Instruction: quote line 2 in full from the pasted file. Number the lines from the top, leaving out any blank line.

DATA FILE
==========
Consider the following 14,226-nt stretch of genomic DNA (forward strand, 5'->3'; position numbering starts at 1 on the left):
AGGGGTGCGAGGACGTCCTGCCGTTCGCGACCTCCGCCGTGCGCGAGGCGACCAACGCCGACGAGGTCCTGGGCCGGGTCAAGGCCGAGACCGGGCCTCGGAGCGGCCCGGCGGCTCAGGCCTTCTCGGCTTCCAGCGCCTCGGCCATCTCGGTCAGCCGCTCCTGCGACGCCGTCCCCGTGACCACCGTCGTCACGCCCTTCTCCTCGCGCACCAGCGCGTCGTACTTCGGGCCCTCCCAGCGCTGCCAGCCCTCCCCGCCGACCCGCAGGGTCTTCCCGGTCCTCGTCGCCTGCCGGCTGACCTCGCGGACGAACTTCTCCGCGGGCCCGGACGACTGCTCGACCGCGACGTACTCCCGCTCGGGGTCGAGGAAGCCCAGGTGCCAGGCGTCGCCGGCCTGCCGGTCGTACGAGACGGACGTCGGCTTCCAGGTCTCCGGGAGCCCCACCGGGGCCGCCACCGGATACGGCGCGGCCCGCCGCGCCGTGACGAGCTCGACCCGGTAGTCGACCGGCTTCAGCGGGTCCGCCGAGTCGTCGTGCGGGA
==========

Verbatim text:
AGGGGTGCGAGGACGTCCTGCCGTTCGCGACCTCCGCCGTGCGCGAGGCGACCAACGCCGACGAGGTCCTGGGCCGGGTCAAGGCCGAGACCGGGCCTCGGAGCGGCCCGGCGGCTCAGGCCTTCTCGGCTTCCAGCGCCTCGGCCATCTCGGTCAGCCGCTCCTGCGACGCCGTCCCCGTGACCACCGTCGTCACGCCCTTCTCCTCGCGCACCAGCGCGTCGTACTTCGGGCCCTCCCAGCGCTGCCAGCCCTCCCCGCCGACCCGCAGGGTCTTCCCGGTCCTCGTCGCCTGCCGGCTGACCTCGCGGACGAACTTCTCCGCGGGCCCGGACGACTGCTCGACCGCGACGTACTCCCGCTCGGGGTCGAGGAAGCCCAGGTGCCAGGCGTCGCCGGCCTGCCGGTCGTACGAGACGGACGTCGGCTTCCAGGTCTCCGGGAGCCCCACCGGGGCCGCCACCGGATACGGCGCGGCCCGCCGCGCCGTGACGAGCTCGACCCGGTAGTCGACCGGCTTCAGCGGGTCCGCCGAGTCGTCGTGCGGGA